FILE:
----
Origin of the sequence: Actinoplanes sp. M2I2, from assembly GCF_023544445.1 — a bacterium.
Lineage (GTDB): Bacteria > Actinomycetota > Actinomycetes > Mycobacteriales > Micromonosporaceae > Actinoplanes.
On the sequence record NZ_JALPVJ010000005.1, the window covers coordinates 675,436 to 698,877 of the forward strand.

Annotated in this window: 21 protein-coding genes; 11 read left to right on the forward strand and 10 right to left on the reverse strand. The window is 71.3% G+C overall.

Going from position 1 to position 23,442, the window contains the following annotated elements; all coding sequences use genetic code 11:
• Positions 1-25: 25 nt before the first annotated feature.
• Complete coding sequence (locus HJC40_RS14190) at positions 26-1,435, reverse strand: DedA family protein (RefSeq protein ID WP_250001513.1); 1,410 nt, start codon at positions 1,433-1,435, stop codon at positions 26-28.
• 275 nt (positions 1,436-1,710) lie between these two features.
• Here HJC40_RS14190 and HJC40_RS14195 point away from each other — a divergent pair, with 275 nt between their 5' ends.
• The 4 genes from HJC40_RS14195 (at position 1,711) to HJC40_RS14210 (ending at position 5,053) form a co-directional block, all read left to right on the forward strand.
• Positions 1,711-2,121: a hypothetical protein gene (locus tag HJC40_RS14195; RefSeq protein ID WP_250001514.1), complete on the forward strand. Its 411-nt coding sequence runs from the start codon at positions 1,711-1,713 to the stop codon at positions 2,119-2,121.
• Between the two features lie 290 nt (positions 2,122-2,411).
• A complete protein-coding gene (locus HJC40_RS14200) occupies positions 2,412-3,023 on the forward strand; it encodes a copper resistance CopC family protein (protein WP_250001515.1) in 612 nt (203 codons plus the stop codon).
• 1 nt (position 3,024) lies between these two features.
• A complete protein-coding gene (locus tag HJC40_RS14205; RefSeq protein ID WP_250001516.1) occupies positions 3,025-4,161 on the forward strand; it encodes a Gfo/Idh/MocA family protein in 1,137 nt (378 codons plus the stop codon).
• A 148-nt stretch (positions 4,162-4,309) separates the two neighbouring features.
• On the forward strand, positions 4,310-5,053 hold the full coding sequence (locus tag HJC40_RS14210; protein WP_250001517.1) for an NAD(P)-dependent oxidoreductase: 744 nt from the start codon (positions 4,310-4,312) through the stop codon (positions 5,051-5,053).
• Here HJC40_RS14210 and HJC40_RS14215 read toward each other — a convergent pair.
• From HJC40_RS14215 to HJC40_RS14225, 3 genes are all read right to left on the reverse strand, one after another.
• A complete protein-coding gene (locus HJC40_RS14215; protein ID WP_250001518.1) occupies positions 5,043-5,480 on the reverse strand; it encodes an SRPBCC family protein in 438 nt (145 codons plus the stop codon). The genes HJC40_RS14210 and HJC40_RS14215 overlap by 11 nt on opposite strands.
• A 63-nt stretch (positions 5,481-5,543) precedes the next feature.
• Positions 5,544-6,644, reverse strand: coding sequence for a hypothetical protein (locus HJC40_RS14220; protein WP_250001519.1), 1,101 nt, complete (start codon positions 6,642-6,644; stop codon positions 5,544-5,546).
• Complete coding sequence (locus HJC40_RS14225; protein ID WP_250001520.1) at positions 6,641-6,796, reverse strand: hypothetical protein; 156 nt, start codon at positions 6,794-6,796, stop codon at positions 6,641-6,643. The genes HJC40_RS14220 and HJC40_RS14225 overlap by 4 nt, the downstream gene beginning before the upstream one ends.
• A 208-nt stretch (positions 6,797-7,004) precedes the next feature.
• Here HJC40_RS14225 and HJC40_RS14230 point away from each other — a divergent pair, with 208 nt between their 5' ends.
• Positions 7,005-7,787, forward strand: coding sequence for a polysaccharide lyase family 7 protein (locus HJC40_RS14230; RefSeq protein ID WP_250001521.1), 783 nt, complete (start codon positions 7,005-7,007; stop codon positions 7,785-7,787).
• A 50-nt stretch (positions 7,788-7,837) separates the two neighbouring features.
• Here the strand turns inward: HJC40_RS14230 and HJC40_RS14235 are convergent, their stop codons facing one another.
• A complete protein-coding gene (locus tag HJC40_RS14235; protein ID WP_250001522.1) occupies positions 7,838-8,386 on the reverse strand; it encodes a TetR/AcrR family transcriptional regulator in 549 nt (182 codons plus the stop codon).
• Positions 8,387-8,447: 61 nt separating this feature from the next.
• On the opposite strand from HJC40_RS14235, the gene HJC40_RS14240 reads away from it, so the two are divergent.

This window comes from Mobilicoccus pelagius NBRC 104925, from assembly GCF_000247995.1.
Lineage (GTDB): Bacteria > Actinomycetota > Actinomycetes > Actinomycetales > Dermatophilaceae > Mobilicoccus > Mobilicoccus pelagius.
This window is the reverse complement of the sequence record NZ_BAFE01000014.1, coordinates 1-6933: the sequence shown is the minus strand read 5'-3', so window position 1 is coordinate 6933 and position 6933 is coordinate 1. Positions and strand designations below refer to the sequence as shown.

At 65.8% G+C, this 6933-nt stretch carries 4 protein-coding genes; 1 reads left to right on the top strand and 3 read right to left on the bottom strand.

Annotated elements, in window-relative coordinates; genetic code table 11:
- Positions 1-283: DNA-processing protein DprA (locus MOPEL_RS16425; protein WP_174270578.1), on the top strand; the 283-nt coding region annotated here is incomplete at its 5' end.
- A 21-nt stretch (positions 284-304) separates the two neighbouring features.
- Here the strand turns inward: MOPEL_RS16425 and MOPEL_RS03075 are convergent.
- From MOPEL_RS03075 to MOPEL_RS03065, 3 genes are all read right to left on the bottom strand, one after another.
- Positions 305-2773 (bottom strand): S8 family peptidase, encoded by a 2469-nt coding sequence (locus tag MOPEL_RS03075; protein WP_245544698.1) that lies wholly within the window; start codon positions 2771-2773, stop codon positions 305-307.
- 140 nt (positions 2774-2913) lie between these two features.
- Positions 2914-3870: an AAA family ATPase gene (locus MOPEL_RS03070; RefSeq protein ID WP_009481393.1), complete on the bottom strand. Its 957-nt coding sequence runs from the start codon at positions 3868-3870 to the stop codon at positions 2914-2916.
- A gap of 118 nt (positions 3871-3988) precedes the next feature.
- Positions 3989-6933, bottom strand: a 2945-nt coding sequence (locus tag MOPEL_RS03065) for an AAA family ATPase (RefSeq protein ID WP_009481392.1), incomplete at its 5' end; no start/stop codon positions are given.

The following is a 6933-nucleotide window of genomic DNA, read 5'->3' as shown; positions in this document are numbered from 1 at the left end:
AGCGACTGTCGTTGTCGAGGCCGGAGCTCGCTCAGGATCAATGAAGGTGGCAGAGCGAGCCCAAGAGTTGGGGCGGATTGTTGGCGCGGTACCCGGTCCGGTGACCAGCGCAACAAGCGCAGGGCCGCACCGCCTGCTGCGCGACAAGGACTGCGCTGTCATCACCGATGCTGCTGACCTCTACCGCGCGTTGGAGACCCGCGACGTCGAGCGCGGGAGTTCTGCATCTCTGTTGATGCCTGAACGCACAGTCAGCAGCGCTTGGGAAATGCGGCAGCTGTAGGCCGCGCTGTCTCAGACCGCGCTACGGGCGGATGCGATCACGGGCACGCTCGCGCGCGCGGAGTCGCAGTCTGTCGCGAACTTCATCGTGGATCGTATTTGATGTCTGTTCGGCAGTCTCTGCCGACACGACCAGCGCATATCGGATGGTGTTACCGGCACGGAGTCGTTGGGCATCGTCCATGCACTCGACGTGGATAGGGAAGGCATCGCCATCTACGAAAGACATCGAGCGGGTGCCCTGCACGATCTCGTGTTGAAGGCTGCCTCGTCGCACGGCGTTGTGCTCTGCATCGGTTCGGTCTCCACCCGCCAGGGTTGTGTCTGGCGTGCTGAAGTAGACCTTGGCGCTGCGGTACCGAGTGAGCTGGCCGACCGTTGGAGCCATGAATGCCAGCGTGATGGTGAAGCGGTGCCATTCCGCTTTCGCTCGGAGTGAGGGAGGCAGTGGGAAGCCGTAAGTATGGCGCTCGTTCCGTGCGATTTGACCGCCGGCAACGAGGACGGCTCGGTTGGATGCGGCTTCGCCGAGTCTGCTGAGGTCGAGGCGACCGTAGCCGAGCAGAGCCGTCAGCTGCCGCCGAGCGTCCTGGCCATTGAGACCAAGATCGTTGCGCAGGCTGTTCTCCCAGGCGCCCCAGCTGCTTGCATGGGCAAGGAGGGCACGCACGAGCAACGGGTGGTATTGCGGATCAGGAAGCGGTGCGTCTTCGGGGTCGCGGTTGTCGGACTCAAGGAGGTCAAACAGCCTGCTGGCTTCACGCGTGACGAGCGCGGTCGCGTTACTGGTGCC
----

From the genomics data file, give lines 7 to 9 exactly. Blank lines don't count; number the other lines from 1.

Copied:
• Complete coding sequence (locus HJC40_RS14190) at positions 26-1,435, reverse strand: DedA family protein (RefSeq protein ID WP_250001513.1); 1,410 nt, start codon at positions 1,433-1,435, stop codon at positions 26-28.
• 275 nt (positions 1,436-1,710) lie between these two features.
• Here HJC40_RS14190 and HJC40_RS14195 point away from each other — a divergent pair, with 275 nt between their 5' ends.